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Medtech's Christmas Wish List

Medtech's Christmas Wish List
It would be a merry Christmas indeed if the medtech industry woke up to these things under the tree on December 25. 

It would be a merry Christmas indeed if the medtech industry woke up to these things under the tree on December 25.

Jamie Hartford

Christmas is a magical time of year when you can ask for something you want and stand a reasonable chance of actually getting it. In the spirit of the season, I compiled a wish list to send to the North Pole. Here’s what I’m hoping medtech will wake up to see under the tree on December 25.

More Early-Stage Venture Capital

Although the medtech funding picture has improved significantly over the past year or so, earlystage companies still have a tough row to hoe. The year started off with funding for early-stage medical device firms dropping 76% during the first quarter as compared with the same period in 2014, according to the MoneyTree Report from PricewaterhouseCoopers and the National Venture Capital Association. We saw somewhat of a rebound in Q2 and Q3, but early-stage startups need more cash to keep the industry’s innovation engine humming.

DOJ Blocking of Insurance Mergers

The megamerger mania that swept medtech last year must have been contagious, as this year some of the nation’s biggest health insurers have followed suit. In early July, Aetna announced its intention to buy Humana for $37 billion. Just a few weeks later, Anthem got in on the action, acquiring Cigna for $54 billion. A primary driver of these transactions, of course, is cost cutting, and fewer, bigger payers will be able to drive harder bargains. Both deals are still being reviewed by regulators, and groups such as the American Medical association have urged the U.S. Department of Justice to put the kibosh on them.

Senate Passage of the 21st Century Cures Act

This past July, Democrats and Republicans in the House of Representatives came together in a rare show of bipartisanship to overwhelmingly pass the 21st Century Cures Act, legislation that could help jumpstart American medical innovation. The bill would pour an additional $8.75 billion into the National Institutes of Health over the next five years, provide an extra $550 million for FDA, and exempt user fees collected from the medical device industry from sequestration. It would also help the agency focus its efforts on regulating high-risk devices while fast-tracking technologies that diagnose the most serious diseases or conditions. The only problem? It’s currently stalled in committee in the Senate.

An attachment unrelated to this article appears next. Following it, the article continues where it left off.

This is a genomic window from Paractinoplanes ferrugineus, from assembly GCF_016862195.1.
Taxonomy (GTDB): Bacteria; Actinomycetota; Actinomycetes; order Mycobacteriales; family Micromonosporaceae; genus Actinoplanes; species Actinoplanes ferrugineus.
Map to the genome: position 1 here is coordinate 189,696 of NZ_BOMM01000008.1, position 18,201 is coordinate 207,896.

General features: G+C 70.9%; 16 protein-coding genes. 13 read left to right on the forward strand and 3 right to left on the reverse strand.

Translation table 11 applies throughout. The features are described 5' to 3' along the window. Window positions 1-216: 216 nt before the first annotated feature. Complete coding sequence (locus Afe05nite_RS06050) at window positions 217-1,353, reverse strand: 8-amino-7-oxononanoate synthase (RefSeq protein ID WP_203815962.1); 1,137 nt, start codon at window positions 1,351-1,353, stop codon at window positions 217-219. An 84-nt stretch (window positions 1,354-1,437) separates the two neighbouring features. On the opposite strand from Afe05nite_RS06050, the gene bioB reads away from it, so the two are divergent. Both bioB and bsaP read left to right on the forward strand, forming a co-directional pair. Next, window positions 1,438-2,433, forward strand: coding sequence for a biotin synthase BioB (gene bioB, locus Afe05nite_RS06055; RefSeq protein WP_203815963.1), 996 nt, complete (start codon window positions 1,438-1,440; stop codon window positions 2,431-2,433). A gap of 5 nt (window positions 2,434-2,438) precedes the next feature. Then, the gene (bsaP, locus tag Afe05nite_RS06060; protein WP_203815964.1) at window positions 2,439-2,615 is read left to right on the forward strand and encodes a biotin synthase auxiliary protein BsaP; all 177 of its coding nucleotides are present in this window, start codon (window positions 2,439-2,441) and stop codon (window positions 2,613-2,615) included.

A Better Guest Worker Program

Earlier this year, I spoke with Phil Nachman, principal at Boston-area medtech recruitment firm Nachman BioMedical, who told me medtech is facing a shortage of workers in some positions. One way to ensure there are enough qualified candidates to go around, he said, would be to allow foreign students with visas to stay in the United States and work longer after their studies are completed. The U.S. Department of Homeland Security extended the time foreign students in qualifying science, technology, engineering, and math fields can stay in the country to work to 29 months back in 2008, but Nachman said many companies are still hesitant to hire such workers because of the risk that they won’t be able to stick around longer.

More Deregulation

FDA has long been criticized for being too strict in regulating low-risk medical devices, but the agency has started to shift its stance in recent years. In a 2013 guidance document applauded by industry, FDA laid out its hands-off approach toward regulating mobile medical applications that pose little risk to patients. After reclassifying medical device data systems from Class II to Class I devices in 2011, the agency went a step further and deregulated hardware or software products that transfer, store, convert formats, and display medical device data altogether this past February. And in July, it exempted 120 low-risk device types—ranging from umbilical clamps to oscillometers—from premarket notification requirements. Deregulating low-risk devices saves manufacturers from jumping through unnecessary hoops and enables the agency to focus on high-risk devices that deserve more scrutiny.

What would you add to the wish list? 

Start the New Year off right by attending the world's largest medical design and manufacturing event, MD&M West, February 9-11, 2016, in Anaheim, CA.

Jamie Hartford is MD+DI's editor-in-chief. Reach her at [email protected] or on Twitter @MedTechJamie.

[image courtesy of STOCKIMAGES/FREEDIGITALPHOTOS.NET]

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